With the interest in visionary art rising, the AVAM opens at a good time. It will be this country's first major museum devoted to visionary art, and was designated as the official national museum for such art by Congressional resolution in 1992.
The museum has been Rebecca Hoffberger's dream for a decade or more, and she has worked untiringly to raise the $7 million required to build it.
Although the museum - a main building and sculpture barn - has a permanent collection, Hoffberger plans to stage large, long-term temporary exhibitions; exhibits in which some of the -- permanent collection will be shown from time to time.
Maizels hails this idea. "It seems like it's going to be a revolutionary museum. Not one permanent collection as in Lausanne, but huge blockbusting exhibitions lasting almost a year. It's really quite fascinating."
Petullo also welcomes a museum. "There's no place to show all this stuff," he says. As of Friday, there will be.
Where: 800 Key Highway
When: Opens to the public Nov. 14. It will be open from 10 a.m. to 6 p.m. Wednesdays, Thursdays and Sundays; and from 10 a.m. to 8 p.m. Fridays and Saturdays.
Admission: $6 for adults, $4 for seniors and students, $3 for people in groups of 10 or more.
Call: (410) 244-1900
When the American Visionart Art Museum opens Friday, more tha 400 pieces of artwork will be displayed in its inaugural exhibit, "The Tree of Life," which runs through Sept. 2, 1996.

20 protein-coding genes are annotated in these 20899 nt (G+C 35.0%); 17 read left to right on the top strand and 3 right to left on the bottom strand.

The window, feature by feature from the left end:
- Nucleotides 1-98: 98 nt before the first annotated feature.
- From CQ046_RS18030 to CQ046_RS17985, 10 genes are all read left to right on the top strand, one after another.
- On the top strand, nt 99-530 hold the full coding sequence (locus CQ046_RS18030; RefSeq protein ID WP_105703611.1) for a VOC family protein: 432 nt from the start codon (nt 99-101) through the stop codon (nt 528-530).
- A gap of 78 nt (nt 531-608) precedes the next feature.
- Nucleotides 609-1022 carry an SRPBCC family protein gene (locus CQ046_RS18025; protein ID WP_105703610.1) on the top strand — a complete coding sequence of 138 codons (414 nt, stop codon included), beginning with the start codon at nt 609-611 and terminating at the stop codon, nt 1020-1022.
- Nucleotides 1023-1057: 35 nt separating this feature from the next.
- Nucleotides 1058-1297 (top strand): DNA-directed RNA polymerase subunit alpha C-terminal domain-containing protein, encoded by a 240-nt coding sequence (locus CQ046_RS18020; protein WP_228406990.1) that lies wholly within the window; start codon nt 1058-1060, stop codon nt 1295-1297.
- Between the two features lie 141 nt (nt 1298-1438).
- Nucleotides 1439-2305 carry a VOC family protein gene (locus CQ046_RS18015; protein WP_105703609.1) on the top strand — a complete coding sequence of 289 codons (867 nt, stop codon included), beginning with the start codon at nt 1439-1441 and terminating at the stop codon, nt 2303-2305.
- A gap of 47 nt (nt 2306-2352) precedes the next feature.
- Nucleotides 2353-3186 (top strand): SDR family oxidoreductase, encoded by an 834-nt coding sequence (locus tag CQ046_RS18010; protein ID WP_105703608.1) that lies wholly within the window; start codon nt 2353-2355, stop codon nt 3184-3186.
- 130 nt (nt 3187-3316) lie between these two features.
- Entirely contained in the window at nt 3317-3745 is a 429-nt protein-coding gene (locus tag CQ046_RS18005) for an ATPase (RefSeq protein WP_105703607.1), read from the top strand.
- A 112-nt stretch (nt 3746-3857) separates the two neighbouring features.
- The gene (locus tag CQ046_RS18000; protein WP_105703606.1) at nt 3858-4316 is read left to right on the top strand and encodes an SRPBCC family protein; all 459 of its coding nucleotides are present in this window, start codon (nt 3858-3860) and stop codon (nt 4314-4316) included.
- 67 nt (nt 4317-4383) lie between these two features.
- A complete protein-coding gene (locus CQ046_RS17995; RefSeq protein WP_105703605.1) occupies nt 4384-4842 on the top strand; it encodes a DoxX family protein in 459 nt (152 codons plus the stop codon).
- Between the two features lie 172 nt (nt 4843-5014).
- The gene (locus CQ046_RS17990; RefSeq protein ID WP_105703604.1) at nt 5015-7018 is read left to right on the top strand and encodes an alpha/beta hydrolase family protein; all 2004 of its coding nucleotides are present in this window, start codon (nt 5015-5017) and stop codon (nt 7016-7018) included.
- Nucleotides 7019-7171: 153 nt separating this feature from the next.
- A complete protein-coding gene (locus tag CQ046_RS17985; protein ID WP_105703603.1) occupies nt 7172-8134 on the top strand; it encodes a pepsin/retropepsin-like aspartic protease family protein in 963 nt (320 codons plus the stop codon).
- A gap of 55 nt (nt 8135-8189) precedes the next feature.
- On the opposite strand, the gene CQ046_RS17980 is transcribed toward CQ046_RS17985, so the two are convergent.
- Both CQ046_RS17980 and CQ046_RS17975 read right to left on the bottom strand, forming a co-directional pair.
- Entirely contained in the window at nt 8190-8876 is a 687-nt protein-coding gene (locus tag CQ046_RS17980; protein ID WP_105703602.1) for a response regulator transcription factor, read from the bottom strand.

At least 10 more shows have been proposed to follow that, each of which would last at least six months.
Among the exhibits under consideration.
* "The Wind in My Hair." This show about speed and flight looks at man's desire to go faster and higher. It will range from Leonardo's designs for a one-man flying machine to hand-embellished art cars. Planned to open in the fall of 1996.
* "The End Is Near: Apocalyptic and Post-Millennium Visions of Century 21." A show about the obsession of some visionaries with the apocalypse and the millennium.
* "Lifestyles of the Down and Out: The Housing, Dress and Street Survival Techniques of the Imaginative." Handmade clothes, dwellings and personal environments of the mentally ill, the homeless and the poor.
* "Golden Blessings of Old Age." Examples of the onset of creativity in old age.
* "Soldiers' Artistic Response to War." Works that range from the comical and clever to the angry and despairing, and reflect how people at war cope.
* "Out of the Mouths of Babes/Through the Eyes of Children." The art and written words of children, including the work of autistic children and the prophetic art of children with terminal illnesses.
* "History of Addiction: Colonial America Through Today." An exhibit intended to view drug use and abuse in a historical context, to show what an addictive race human beings are.
* "Dear Diary: The Illustrated and Written Word." Focuses on the extensive written works of such visionaries as Henry Darger (whose saga, "The Realms of the Unreal," ran to 15,000 pages) and Adolf Wolfli (whose autobiographical epic ran to 45 volumes and 25,000 pages).
* "Angels & Other Aliens." A show on those artists who have imagined alien worlds and fantastic beings -- elves, angels, devils, imps, guardians and others.
* "Error & Eros: Love Profane and Divine." An examination of love and romance in visionary art, from the erotica of Friedrich Schroeder-Sonnenstein to the doll children of Morton Barlett.